Pajamas Media on the loss of wealth under Obama:

An Ol' Broad is going through some stuff that is keeping her from posting with which I can completely identify. Yet she still weighs in with some pithy commentary on everything from Eric Holder to China to Syria to Michelle Obama's dresses.

Over at Left Coast Rebel, where I post (not enough of late, admittedly), Right Klik is all over the media being all over a reporter who DARED to question the president's immigration policy.

A Cop's Watch also notices the media's attempt to resuscitate the president's chances of re-election by his attempt to woo back Latino voters.  He also notes he doesn't expect the trial balloon to fly.

The Last Tradition takes fellow Latinos to task for possibly falling for the Obama ruse of suddenly at this late day being all interested in the immigration issue again.
Obama wasn’t thinking about you or the Dream Act. He and the Democrats takes the Latino vote for granted figuring that you will always be there when they come around, around election type and either pull the race card or announce a TEMPOARY amnesty plan for some illegals. This is supposed to motivate the Latino community to jump up and say, “Look what Obama did for us!” They think that you’re stupid and not paying attention. If you want to support Obama then that’s your business. My only question to my fellow Latinos,

Where is your pride?
Finally, Capitalist Preservation has a funny poll about which actors should portray Obama and Biden in a movie.  Go vote for a laugh.

Saturday Learning Series - Repeated Interaction

Saturday Learning Series recent focus on game theory continues as professor Ben Polak's Yale lecture looks at repeated interaction versus the end of the game.

June 15, 2012

Conservative Culture

One of the things I find frustrating as a conservative is the lack of a conservative cultural icons in America.  When George Clooney hosts an event for President Obama, it doesn't phase me.  George Clooney has about as much geo-political and economic insight as an oak cabinet.  His 'insight' is not really all that valuable, he's not going to change my mind. Nevertheless, as part of a barrage of liberal entertainment media, he does have an impact on some impressionable voters.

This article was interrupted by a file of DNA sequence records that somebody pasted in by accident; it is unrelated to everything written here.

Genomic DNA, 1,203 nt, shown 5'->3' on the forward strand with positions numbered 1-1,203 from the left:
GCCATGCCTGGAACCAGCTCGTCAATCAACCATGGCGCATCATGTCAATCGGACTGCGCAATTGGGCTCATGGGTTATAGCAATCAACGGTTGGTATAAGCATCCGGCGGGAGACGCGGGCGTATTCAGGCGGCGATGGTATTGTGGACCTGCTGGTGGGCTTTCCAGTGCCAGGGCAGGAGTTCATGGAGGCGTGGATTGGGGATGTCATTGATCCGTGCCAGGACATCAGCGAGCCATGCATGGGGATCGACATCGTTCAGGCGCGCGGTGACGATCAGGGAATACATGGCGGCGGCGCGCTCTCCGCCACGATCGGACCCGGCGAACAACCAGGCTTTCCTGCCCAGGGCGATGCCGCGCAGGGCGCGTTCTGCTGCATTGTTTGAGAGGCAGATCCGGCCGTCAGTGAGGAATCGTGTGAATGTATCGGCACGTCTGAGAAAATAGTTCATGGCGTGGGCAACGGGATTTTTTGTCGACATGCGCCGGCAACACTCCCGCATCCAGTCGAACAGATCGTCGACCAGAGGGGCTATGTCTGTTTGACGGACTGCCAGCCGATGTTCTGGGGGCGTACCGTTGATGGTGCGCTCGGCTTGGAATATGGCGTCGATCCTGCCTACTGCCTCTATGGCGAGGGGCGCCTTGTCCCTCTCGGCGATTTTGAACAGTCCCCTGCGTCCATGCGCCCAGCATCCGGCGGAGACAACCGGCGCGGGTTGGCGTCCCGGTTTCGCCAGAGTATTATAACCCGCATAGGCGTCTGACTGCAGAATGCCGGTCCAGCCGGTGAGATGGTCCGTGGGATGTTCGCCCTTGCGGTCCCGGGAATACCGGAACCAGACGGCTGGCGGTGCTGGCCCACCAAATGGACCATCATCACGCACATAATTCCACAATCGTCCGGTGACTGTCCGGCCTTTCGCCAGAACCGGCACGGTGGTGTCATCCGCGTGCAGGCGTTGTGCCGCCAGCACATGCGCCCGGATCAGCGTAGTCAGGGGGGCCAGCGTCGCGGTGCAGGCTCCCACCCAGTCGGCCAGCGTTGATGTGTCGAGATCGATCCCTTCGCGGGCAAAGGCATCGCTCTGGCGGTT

The problem is conservatism isn't viewed as cool.  Steady and successful doesn't compete well with flashy - all steak doesn't always beat all sizzle.  Conservatism can use some sizzle.  I've always maintained that conservatism needs to expend some effort on the coolness factor.  The good news is that despite having a long way to go, those efforts are at least underway.  Conservative artists, conservative media icons and conservative efforts at comedy, youtube videos, and twitter discussion are not inconsequential - they are starting to matter.

Recently I came across RightPosters and I thought it served as a great example of a way for people to proclaim their conservatism in a culturally relevant way.  Whether it's taking a liberal icon and turning the image on it's head or simply putting some coolness into a conservative idea, the posters work.  It's one more example of  conservatives trying to make a cultural  impact in a pro-capitalism way.  There are some really cool posters there and they are a way to express your conservatism to those around you and help make a difference in the culture war that conservatives have always fought from a defensive position.  Perhaps we have only taken baby steps so far, but they are steps nonetheless.  This sort of effort should be supported and encouraged, and engaged on a personal level.

June 13, 2012

For real?

I've waited the last almost four years for the 2012 election.  My blog started back in 2008 as a reaction to the Obama election, even though I've been a political junkie much longer - in fact most of my life.  What's been a source of frustration of late is that getting closer to the pivotal moment, and into the home stretch on the four year cycle, I've had a full plate at work, a full plate in my personal life, and some issues with my Internet Service Provider (ISP) that have conspired to prevent me from engaging in the consistent level of blogging that I've been able to do in the past.

I can't wait for things to get back on the rails, but if they don't I'm going to borrow a page from Obama and blame my inability to get things done on George Bush.


Well if I can't get away with it, how the heck does the president?  Is he really planning on running on a blame Bush or a blame Congress message? For real?